Defence secretary Penny Mordaunt says 'I hope I have longer than a few weeks'
DEFENCE secretary Penny Mordaunt has said she hopes to last ‘longer than a few weeks' in her job when Britain’s new prime minister is in post.
The MP for Portsmouth North told the Sunday Times Magazine she hopes to remain in her cabinet job - but has not ruled out a bid to become prime minister herself in the future.
Speaking to Sunday Times Magazine, Ms Mordaunt said: ‘I hope I have longer than a few weeks.
‘But even if I haven’t, you can do a lot in a few weeks.'
The MP, who backed Jeremy Hunt in the Conservative party leadership race and not the bookies favourite Boris Johnson, added: ‘Boris knows me, he’ll know who I am...he knows I’m a team player.’
Her comments come as several ministers have expressed their unwillingness to serve under Mr Johnson.
Sir Alan Duncan resigned from the cabinet on Monday, while Chancellor Philip Hammond and justice secretary David Gauke have announced their intention to resign.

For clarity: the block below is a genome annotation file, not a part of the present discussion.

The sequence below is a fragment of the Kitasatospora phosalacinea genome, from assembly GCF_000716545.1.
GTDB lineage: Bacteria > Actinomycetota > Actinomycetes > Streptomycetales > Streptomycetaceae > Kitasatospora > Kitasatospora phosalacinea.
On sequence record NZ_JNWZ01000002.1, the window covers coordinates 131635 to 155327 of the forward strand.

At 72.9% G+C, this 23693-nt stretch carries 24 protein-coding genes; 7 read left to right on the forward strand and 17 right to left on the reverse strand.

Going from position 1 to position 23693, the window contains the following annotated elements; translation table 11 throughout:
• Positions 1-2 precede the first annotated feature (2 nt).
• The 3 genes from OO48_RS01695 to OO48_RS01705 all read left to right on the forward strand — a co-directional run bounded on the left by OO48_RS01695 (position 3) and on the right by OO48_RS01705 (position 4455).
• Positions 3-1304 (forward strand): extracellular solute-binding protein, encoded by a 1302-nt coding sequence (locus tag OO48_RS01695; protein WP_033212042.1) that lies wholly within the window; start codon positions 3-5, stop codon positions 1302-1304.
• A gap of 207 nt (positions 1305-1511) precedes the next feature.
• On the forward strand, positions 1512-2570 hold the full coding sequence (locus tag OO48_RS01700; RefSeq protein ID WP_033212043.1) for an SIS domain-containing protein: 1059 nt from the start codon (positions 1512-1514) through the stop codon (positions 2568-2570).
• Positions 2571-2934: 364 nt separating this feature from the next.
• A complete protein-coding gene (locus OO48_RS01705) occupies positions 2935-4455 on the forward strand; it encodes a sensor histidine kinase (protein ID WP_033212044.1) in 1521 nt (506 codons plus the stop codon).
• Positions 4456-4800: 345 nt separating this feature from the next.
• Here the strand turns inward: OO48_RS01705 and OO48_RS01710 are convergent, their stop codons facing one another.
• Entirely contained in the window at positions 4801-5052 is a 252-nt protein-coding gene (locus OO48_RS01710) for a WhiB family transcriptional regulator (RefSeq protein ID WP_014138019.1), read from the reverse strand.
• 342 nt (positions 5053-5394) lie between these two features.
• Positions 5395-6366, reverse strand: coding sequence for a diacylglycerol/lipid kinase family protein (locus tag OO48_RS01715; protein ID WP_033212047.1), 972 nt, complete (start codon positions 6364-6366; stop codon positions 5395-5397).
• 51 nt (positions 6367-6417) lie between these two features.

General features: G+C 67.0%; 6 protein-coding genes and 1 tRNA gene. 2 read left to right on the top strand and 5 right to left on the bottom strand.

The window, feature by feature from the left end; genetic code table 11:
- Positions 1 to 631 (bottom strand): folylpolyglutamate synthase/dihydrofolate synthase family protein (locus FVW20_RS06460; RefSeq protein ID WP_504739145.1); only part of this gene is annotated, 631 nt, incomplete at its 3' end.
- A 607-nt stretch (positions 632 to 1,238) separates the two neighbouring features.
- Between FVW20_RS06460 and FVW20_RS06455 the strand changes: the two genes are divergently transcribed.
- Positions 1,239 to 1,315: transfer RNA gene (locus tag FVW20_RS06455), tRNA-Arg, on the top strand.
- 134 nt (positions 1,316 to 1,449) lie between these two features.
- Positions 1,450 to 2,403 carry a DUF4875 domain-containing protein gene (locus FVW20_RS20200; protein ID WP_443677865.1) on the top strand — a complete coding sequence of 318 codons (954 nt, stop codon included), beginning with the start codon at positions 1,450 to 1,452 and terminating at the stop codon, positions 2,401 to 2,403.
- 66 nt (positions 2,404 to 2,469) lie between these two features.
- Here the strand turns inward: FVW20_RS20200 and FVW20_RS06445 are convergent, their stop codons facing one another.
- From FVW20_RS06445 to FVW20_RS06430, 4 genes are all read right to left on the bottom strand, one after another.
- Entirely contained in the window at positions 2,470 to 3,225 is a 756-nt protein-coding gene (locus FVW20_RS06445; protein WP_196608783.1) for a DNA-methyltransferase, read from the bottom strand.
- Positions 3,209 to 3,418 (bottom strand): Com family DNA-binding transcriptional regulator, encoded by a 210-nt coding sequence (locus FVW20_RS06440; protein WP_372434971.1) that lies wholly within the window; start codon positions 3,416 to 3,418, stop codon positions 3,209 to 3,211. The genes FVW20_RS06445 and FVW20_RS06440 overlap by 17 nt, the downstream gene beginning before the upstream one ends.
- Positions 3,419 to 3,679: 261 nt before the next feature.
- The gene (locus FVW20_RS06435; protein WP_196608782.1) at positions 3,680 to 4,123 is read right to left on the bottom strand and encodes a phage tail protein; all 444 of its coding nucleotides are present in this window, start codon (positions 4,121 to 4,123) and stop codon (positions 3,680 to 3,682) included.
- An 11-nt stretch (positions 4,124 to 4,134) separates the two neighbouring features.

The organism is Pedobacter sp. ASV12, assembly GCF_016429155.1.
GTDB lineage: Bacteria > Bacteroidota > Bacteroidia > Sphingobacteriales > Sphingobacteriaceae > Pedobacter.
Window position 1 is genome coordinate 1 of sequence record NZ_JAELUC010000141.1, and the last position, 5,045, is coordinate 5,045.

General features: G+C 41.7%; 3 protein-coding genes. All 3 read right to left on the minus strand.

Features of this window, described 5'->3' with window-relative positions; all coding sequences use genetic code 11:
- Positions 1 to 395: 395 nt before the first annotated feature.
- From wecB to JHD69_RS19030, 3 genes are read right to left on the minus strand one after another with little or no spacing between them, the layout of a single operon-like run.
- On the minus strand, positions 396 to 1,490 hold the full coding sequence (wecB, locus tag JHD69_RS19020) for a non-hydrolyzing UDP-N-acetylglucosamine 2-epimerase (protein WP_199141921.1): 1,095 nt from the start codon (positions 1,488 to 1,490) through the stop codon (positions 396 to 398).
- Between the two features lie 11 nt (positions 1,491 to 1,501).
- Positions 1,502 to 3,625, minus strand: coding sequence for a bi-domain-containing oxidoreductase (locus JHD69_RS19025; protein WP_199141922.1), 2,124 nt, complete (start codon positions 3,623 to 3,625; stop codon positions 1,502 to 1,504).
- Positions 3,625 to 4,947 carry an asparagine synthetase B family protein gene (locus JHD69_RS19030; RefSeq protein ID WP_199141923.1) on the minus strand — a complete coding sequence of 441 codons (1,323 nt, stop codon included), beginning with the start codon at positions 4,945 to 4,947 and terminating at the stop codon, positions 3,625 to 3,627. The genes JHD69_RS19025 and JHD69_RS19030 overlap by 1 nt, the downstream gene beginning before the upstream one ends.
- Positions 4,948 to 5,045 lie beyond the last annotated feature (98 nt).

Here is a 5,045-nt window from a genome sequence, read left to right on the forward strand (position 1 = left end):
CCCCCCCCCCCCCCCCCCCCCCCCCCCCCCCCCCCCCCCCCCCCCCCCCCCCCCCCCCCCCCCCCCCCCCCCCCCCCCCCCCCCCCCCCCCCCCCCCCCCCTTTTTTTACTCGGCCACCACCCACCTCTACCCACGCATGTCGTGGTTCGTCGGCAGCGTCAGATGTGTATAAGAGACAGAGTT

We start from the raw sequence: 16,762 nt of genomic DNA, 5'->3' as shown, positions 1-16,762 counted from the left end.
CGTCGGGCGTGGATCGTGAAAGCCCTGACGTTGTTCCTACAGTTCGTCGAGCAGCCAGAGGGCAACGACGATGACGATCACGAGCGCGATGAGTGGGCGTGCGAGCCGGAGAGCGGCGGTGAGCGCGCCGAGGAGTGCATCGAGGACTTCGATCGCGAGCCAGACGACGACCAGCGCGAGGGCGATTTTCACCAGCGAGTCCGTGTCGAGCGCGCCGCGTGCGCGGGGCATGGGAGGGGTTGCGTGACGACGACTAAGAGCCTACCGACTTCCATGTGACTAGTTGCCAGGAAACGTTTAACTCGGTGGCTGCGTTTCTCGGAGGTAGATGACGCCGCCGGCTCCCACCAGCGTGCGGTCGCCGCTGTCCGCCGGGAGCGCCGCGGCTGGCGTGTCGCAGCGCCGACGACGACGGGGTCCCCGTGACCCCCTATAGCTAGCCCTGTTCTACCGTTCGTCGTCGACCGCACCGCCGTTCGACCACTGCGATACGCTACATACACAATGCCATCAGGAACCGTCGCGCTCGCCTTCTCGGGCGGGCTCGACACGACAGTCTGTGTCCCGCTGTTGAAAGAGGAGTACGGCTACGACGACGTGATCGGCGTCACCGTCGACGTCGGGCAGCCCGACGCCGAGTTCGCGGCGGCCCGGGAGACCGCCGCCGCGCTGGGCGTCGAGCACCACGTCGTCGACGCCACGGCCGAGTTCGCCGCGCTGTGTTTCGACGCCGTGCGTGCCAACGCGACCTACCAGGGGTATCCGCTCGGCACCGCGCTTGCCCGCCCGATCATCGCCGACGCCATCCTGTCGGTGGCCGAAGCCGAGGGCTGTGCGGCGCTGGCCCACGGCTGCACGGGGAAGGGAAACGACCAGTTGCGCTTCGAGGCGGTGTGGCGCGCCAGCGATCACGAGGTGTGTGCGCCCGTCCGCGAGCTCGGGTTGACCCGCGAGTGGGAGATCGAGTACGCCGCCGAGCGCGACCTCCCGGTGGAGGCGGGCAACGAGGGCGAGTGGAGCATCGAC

When asked about her decision not to stand in the race, as had been widely expected, Ms Mordaunt said she was more concerned about her future prospects.
She told the Sunday magazine: ‘I don’t so much think “what if?”, but we’ll see what the future holds.’
The need for party unity factored into Ms Mordaunt's decision not to run, saying she she was ‘aware’ there was support for her to make a leadership bid from fellow MPs.
She said: ‘We need to pull people together, and that factored in my decision about who I’ve backed and my decision not to run.'
The 46-year-old said ‘in the short term’ she was working on a consultation on the role of law in war and a review of quality of life issues for members of the armed services.
She said: ‘In the short term - and I’m thinking, just in case, very short term - the things I am going to set in train deal with the lawfare issue...so before I’m off, that consultation will be out of the door.’
The review of quality of life for armed services personnel will look at issues ranging from housing to childcare, the honorary Royal Navy commander said.